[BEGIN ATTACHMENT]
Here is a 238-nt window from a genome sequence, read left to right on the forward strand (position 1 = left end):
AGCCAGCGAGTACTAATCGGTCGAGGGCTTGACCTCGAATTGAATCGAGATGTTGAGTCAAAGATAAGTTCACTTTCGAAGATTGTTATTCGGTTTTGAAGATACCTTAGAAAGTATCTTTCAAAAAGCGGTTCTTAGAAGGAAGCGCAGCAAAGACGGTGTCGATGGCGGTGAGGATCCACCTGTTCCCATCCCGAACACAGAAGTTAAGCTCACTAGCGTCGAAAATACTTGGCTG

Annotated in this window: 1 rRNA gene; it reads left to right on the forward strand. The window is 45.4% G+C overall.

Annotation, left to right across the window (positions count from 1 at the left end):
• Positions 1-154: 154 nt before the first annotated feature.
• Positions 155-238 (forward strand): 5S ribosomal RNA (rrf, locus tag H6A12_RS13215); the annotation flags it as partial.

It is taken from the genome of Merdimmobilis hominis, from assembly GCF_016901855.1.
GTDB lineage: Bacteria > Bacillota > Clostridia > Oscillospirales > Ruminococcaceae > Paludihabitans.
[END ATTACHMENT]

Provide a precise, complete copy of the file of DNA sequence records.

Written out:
Here is a 238-nt window from a genome sequence, read left to right on the forward strand (position 1 = left end):
AGCCAGCGAGTACTAATCGGTCGAGGGCTTGACCTCGAATTGAATCGAGATGTTGAGTCAAAGATAAGTTCACTTTCGAAGATTGTTATTCGGTTTTGAAGATACCTTAGAAAGTATCTTTCAAAAAGCGGTTCTTAGAAGGAAGCGCAGCAAAGACGGTGTCGATGGCGGTGAGGATCCACCTGTTCCCATCCCGAACACAGAAGTTAAGCTCACTAGCGTCGAAAATACTTGGCTG

Annotated in this window: 1 rRNA gene; it reads left to right on the forward strand. The window is 45.4% G+C overall.

Annotation, left to right across the window (positions count from 1 at the left end):
• Positions 1-154: 154 nt before the first annotated feature.
• Positions 155-238 (forward strand): 5S ribosomal RNA (rrf, locus tag H6A12_RS13215); the annotation flags it as partial.

It is taken from the genome of Merdimmobilis hominis, from assembly GCF_016901855.1.
GTDB lineage: Bacteria > Bacillota > Clostridia > Oscillospirales > Ruminococcaceae > Paludihabitans.